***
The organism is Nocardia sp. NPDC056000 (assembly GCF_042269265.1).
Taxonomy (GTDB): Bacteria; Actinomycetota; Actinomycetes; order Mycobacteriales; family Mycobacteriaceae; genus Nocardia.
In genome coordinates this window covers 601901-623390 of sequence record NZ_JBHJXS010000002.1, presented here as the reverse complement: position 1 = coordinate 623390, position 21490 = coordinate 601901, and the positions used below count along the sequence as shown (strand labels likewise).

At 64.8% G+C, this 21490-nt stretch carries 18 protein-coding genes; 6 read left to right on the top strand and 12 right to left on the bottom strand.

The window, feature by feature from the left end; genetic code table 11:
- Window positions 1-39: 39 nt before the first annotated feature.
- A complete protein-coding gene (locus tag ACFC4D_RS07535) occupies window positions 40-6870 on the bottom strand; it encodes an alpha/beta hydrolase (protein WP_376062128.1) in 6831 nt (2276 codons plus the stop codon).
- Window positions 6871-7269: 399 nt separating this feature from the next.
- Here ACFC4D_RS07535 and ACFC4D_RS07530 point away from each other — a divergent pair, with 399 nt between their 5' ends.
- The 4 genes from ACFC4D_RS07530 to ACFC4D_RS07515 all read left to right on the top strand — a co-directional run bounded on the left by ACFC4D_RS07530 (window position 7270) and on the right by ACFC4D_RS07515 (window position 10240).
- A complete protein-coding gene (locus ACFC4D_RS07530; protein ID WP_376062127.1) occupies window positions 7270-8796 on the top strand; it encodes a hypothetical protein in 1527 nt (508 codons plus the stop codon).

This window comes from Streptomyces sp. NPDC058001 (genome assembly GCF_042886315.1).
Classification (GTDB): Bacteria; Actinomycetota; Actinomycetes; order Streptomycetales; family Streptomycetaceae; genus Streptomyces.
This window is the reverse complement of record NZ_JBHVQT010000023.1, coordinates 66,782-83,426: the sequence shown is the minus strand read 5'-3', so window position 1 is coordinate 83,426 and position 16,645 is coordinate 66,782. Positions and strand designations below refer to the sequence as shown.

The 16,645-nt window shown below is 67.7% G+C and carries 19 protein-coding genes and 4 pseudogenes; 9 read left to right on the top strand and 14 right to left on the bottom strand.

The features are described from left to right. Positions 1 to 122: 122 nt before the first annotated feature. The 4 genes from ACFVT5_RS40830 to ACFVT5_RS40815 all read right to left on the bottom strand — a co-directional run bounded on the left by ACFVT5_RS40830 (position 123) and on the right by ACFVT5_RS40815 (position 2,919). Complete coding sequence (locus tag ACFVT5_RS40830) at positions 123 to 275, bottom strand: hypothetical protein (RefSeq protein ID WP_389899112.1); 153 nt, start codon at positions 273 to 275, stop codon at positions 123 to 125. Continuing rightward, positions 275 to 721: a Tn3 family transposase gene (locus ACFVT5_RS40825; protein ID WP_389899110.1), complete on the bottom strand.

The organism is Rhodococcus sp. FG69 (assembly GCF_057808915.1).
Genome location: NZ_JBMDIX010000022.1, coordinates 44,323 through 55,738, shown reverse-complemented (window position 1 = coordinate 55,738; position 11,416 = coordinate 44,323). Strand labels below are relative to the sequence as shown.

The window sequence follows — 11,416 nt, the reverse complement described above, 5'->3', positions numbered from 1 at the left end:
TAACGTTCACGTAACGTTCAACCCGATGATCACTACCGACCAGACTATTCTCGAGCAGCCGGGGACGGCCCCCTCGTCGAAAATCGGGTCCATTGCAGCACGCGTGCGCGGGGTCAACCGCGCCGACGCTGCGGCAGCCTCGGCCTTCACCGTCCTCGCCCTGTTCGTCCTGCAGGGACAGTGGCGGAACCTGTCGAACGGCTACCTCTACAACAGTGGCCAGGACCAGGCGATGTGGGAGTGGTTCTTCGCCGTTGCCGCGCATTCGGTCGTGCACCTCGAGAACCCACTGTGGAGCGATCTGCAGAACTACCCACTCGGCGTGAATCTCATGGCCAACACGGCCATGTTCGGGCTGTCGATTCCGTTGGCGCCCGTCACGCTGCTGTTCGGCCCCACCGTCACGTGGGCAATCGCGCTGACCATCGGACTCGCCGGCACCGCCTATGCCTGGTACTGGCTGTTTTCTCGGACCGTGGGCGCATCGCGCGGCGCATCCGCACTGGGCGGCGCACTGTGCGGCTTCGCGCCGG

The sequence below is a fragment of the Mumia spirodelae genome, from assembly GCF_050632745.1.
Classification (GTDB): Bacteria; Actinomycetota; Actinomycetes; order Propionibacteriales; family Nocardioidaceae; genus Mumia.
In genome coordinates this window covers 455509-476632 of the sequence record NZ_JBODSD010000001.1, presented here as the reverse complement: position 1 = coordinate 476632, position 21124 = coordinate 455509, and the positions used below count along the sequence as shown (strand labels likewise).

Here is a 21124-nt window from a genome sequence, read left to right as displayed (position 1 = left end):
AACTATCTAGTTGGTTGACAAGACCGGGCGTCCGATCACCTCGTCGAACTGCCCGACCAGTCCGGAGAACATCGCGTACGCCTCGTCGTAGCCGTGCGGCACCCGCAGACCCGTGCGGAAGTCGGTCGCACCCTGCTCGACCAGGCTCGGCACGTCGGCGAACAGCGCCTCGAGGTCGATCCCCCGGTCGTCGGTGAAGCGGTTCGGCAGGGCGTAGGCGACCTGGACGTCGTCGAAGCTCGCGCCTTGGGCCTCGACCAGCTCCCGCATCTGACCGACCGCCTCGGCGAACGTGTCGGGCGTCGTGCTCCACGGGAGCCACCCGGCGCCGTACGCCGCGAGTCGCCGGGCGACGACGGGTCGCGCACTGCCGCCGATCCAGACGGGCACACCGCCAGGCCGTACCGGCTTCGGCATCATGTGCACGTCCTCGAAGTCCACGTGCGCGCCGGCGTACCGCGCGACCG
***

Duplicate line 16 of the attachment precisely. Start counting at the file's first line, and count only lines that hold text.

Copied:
The features are described from left to right. Positions 1 to 122: 122 nt before the first annotated feature. The 4 genes from ACFVT5_RS40830 to ACFVT5_RS40815 all read right to left on the bottom strand — a co-directional run bounded on the left by ACFVT5_RS40830 (position 123) and on the right by ACFVT5_RS40815 (position 2,919). Complete coding sequence (locus tag ACFVT5_RS40830) at positions 123 to 275, bottom strand: hypothetical protein (RefSeq protein ID WP_389899112.1); 153 nt, start codon at positions 273 to 275, stop codon at positions 123 to 125. Continuing rightward, positions 275 to 721: a Tn3 family transposase gene (locus ACFVT5_RS40825; protein ID WP_389899110.1), complete on the bottom strand.